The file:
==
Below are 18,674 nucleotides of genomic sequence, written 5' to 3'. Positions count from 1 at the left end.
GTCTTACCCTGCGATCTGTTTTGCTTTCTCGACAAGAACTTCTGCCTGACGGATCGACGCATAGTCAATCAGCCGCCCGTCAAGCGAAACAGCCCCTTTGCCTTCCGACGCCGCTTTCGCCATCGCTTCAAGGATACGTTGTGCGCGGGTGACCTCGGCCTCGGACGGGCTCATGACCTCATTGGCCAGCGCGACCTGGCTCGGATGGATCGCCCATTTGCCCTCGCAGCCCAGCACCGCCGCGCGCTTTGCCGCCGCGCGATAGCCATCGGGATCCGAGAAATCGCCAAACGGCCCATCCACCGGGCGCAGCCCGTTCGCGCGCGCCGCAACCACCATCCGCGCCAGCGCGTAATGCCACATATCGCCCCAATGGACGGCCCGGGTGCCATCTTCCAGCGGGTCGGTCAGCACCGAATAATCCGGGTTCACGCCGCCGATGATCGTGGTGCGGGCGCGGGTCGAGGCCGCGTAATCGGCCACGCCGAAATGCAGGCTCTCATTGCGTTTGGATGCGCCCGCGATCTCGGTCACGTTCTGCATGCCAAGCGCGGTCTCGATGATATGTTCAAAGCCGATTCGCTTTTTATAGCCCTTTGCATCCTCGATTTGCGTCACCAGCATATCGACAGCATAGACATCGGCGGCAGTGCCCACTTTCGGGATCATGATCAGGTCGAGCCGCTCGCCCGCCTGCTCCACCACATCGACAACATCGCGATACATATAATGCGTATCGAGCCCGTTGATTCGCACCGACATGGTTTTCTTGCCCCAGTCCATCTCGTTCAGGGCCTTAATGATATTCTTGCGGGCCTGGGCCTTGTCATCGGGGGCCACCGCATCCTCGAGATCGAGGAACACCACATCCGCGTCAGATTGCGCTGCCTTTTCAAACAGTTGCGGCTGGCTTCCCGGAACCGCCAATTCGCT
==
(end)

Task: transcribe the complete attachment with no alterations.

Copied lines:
Below are 18,674 nucleotides of genomic sequence, written 5' to 3'. Positions count from 1 at the left end.
GTCTTACCCTGCGATCTGTTTTGCTTTCTCGACAAGAACTTCTGCCTGACGGATCGACGCATAGTCAATCAGCCGCCCGTCAAGCGAAACAGCCCCTTTGCCTTCCGACGCCGCTTTCGCCATCGCTTCAAGGATACGTTGTGCGCGGGTGACCTCGGCCTCGGACGGGCTCATGACCTCATTGGCCAGCGCGACCTGGCTCGGATGGATCGCCCATTTGCCCTCGCAGCCCAGCACCGCCGCGCGCTTTGCCGCCGCGCGATAGCCATCGGGATCCGAGAAATCGCCAAACGGCCCATCCACCGGGCGCAGCCCGTTCGCGCGCGCCGCAACCACCATCCGCGCCAGCGCGTAATGCCACATATCGCCCCAATGGACGGCCCGGGTGCCATCTTCCAGCGGGTCGGTCAGCACCGAATAATCCGGGTTCACGCCGCCGATGATCGTGGTGCGGGCGCGGGTCGAGGCCGCGTAATCGGCCACGCCGAAATGCAGGCTCTCATTGCGTTTGGATGCGCCCGCGATCTCGGTCACGTTCTGCATGCCAAGCGCGGTCTCGATGATATGTTCAAAGCCGATTCGCTTTTTATAGCCCTTTGCATCCTCGATTTGCGTCACCAGCATATCGACAGCATAGACATCGGCGGCAGTGCCCACTTTCGGGATCATGATCAGGTCGAGCCGCTCGCCCGCCTGCTCCACCACATCGACAACATCGCGATACATATAATGCGTATCGAGCCCGTTGATTCGCACCGACATGGTTTTCTTGCCCCAGTCCATCTCGTTCAGGGCCTTAATGATATTCTTGCGGGCCTGGGCCTTGTCATCGGGGGCCACCGCATCCTCGAGATCGAGGAACACCACATCCGCGTCAGATTGCGCTGCCTTTTCAAACAGTTGCGGCTGGCTTCCCGGAACCGCCAATTCGCT